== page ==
Turkey is truly where East meets West and it is precisely this mixture that makes travel in Turkey so interesting. The country remains an excellent vacation destination and one of our recommended best places to visit, it is likely that Turkey will be as inviting location in the future as it is today.
Turkey has 81 main cities for you to explore. From these you can plan your trip to iconic destinations. Every city has some unique characteristics, attractions and festivals. Turkey is a country of great diversity, in terms of both culture and economics. Big Turkish cities usually enjoy a more modern, western style culture and a wide array of economical options.
Turkey offers a wealth of different kinds of destinations to travelers. From the dome and minaret filled skyline of Istanbul to the Roman ruins along the western and southern coasts, from the beaches of Antalya and the Mediterranean seaside resorts to the misty mountains of Eastern Black Sea. So consider this list of some popular tourist destinations as just the start of a great holiday in Turkey.
With one foot in the East and the other in the West, Istanbul is the perfect city destination with its captivating blend of sights, sounds and colours.This is one of the greatest cities in the world where you can see a modern western city combined with a traditional eastern city, it’s a melting pot of many civilizations and different people. The skyline here is a glittering ribbon of palaces, mosques, and minarets, but also of sleek skyscrapers, where the sybaritic restaurant and nightclub scene easily rivals New York’s or London’s.
In an extraordinary meeting of nature’s artistic splendor and humankind’s resourcefulness, Cappadocia is one of those rare places that must be experienced at least once in a lifetime. With soaring rock formations, uniquely-rippled landscapes, splendid walking trails, mysterious underground cities and rock-cut churches, Cappadocia is the must-see destination in Turkey.
Ankara, Turkey’s capital city, is important to diplomats, bureaucrats, lobbyists and military, and has a few significant sights for visitors.It is a very old city with various Hittite, Phrygian, Hellenistic, Roman and Ottoman archaeological sites. Ankara is geographically central in Turkey.There are too many museums and archeological sites to see.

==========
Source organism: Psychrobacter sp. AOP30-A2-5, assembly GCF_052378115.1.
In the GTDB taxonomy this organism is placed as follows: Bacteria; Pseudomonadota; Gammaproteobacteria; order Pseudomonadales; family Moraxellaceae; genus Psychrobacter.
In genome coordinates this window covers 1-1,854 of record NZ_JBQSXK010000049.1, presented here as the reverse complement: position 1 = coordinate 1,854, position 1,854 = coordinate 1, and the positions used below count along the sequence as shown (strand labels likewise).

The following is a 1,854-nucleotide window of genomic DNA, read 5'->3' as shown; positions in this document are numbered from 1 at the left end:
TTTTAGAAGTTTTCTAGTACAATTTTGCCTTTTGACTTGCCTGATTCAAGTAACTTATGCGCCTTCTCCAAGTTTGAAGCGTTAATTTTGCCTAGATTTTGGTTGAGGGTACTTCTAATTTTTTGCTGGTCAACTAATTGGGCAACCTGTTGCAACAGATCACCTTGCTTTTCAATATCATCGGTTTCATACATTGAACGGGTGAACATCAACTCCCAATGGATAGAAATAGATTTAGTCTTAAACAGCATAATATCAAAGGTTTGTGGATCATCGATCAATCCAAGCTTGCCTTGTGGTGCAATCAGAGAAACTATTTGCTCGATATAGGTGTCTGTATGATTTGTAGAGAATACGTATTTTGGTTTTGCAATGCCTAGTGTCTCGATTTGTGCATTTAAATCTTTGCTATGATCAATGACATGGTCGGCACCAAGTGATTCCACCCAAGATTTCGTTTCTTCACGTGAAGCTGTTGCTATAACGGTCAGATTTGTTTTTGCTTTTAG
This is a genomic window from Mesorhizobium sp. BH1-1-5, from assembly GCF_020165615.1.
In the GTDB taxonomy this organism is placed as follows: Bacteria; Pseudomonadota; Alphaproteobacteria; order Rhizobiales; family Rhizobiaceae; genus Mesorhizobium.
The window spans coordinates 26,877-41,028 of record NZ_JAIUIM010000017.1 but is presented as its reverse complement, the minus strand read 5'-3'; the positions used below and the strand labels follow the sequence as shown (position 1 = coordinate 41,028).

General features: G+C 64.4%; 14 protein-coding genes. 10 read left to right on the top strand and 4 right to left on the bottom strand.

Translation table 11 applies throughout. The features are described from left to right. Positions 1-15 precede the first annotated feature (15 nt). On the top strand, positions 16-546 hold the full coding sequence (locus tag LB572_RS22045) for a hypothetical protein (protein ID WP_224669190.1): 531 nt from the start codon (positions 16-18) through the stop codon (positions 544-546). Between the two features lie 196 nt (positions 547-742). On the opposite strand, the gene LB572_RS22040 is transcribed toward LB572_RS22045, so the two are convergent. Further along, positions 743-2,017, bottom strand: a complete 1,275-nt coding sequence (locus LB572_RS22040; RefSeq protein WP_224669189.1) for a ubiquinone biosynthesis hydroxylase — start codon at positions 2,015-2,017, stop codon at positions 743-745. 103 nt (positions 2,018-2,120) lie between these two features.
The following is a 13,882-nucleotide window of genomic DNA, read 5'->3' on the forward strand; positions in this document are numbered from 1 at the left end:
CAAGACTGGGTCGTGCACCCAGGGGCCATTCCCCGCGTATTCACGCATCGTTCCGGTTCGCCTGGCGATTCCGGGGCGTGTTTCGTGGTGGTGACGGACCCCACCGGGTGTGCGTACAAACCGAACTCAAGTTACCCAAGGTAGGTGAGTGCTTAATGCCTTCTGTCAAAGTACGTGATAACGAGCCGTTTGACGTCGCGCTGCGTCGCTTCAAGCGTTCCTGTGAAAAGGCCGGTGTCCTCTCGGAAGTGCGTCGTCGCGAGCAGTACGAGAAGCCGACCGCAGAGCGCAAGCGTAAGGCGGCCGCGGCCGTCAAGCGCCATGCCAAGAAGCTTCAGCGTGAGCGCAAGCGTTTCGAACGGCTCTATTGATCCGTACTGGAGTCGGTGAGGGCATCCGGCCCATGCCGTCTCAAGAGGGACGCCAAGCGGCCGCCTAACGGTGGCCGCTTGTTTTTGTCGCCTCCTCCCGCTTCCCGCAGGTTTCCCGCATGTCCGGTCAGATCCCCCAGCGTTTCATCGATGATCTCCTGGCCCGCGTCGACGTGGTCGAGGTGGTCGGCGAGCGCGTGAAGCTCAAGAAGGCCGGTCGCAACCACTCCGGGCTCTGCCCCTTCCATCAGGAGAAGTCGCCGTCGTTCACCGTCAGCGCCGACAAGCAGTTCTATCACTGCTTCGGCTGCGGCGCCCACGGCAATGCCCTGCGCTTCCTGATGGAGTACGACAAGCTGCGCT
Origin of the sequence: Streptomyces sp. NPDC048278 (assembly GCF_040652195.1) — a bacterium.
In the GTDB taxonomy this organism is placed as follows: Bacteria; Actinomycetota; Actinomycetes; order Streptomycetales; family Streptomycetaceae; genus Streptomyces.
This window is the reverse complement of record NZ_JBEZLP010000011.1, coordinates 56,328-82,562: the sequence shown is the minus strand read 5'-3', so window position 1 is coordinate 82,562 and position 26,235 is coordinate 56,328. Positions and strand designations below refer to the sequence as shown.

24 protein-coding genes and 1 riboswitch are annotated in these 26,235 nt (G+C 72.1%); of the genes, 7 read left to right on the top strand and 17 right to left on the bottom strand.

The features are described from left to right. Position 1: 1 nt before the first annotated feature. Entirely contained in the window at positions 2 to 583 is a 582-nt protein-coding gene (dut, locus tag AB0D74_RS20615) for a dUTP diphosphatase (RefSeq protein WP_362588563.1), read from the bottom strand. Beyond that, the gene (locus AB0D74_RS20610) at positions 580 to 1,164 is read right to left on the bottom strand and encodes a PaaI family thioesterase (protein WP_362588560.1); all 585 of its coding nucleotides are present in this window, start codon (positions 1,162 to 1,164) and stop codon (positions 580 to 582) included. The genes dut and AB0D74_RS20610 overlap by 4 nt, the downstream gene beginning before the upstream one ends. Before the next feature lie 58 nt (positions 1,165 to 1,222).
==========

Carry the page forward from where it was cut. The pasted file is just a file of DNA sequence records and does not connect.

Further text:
Bursa was the first capital of the Ottoman Empire and has a history that dates back to 4000BC. Bursa is Turkey’s fourth largest and technologically advanced city. Bursa city was the capital for many civilisations and religions and as so it is home to many monuments and rich historical interests.
Edirne is a gateway of Turkey opening to western world in Thrace, the first stopover for newcomers from Europe. Situated between the Greek, Bulgarian and Turkish borders, this beautiful city is famed for its many mosques, the elegant domes and minarets which dominate the panoramic appearance of the province. It was the capital of the Ottoman Empire from 1416 until the conquest of Istanbul by Mehmet II in 1453.
Safranbolu, an Anatolian city that brings history to life through its mosques, market, neighbourhoods, streets and original houses, was inscribed to the UNESCO World Heritage List in 1994. The city is in the Paflagonia region that was described by Homer in his epic poem, The Iliad and its known history dates back to 3000 BC.
Troy, with its 4,000 years of history, is one of the most famous archaeological sites in the world. The first excavations at the site were undertaken by the famous archaeologist Heinrich Schliemann in 1870. In scientific terms, its extensive remains are the most significant demonstration of the first contact between the civilizations of Anatolia and the Mediterranean world.
Gallipoli Peninsula Historical National Park established in 1973 and included in the UN List of National Parks and Protected Areas, covers 33.000 hectares (330 km2) at the southern end of the Gallipoli Peninsula on the European side of the Dardanelles (Canakkale Straight).The Gallipoli peninsula is in modern-day Turkey but in 1915 it was part of the Ottoman Empire. The Ottomans were fighting alongside Germany. Britain and its allies wanted to knock them out of the war. The plan was to land forces at Gallipoli, move inland and take the capital Constantinople (now Istanbul). The plan did not work.
Built on a conical hill rising 1,000 feet above the surrounding valley, Pergamum (also spelled Pergamon, from the Greek for “citadel”) was an important capital city in ancient times. Its modern successor is the Turkish city of Bergama. A lack of modern accommodations means that Bergama is often a very quick stop, if visitors bother to come at all. But it is worth a long stop, for Bergama is home to two of the country’s most celebrated archaeological sites: Pergamum’s Acropolis and Asklepion are both listed among the top 100 historical sites on the Mediterranean.
Once famous for figs, Izmir (formerly Smyrna), is now Turkey’s 3rd-largest city, the “capital” of the Aegean region, a major port and commercial center set dramatically around a huge bay and backed by mountains to the south.Once the ancient city of Smyrna, İzmir is now a modern, developed, and busy commercial center, set around a huge bay and surrounded by mountains. The broad boulevards, glass-fronted buildings and modern shopping centers are dotted with traditional red-tiled roofs, the 18th century market, and old mosques and churches, although the city has an atmosphere more of Mediterranean Europe than traditional Turkey.
Kusadasi, one of Turkey’s principle holiday resorts, offers an excellent environment for an unforgettable holiday. Situated on the west coast of Turkey- 90km south of Izmir, Kusadasi, is reputed for one of the most attractive city of the Aegean, as it is close to the important historical sites including Ephesus, Didyma, Priene, Miletos-the principals of ancient times, and ideal for sightseers.